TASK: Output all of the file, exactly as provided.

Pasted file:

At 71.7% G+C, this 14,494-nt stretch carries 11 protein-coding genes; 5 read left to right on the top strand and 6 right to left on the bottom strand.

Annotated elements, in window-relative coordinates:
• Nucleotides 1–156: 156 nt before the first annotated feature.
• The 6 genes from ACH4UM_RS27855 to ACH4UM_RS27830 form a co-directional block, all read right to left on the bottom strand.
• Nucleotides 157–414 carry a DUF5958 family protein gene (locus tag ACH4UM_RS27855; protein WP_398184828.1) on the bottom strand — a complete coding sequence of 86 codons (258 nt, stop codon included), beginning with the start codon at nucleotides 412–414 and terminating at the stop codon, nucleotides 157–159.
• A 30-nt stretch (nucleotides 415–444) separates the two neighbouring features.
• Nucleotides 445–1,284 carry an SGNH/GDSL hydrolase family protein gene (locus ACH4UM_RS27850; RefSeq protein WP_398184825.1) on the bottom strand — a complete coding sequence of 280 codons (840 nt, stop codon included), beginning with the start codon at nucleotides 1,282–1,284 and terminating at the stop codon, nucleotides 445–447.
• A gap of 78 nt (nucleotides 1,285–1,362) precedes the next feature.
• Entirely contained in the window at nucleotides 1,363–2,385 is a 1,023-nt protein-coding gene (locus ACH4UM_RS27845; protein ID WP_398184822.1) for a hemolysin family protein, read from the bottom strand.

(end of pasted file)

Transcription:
At 71.7% G+C, this 14,494-nt stretch carries 11 protein-coding genes; 5 read left to right on the top strand and 6 right to left on the bottom strand.

Annotated elements, in window-relative coordinates:
• Nucleotides 1–156: 156 nt before the first annotated feature.
• The 6 genes from ACH4UM_RS27855 to ACH4UM_RS27830 form a co-directional block, all read right to left on the bottom strand.
• Nucleotides 157–414 carry a DUF5958 family protein gene (locus tag ACH4UM_RS27855; protein WP_398184828.1) on the bottom strand — a complete coding sequence of 86 codons (258 nt, stop codon included), beginning with the start codon at nucleotides 412–414 and terminating at the stop codon, nucleotides 157–159.
• A 30-nt stretch (nucleotides 415–444) separates the two neighbouring features.
• Nucleotides 445–1,284 carry an SGNH/GDSL hydrolase family protein gene (locus ACH4UM_RS27850; RefSeq protein WP_398184825.1) on the bottom strand — a complete coding sequence of 280 codons (840 nt, stop codon included), beginning with the start codon at nucleotides 1,282–1,284 and terminating at the stop codon, nucleotides 445–447.
• A gap of 78 nt (nucleotides 1,285–1,362) precedes the next feature.
• Entirely contained in the window at nucleotides 1,363–2,385 is a 1,023-nt protein-coding gene (locus ACH4UM_RS27845; protein ID WP_398184822.1) for a hemolysin family protein, read from the bottom strand.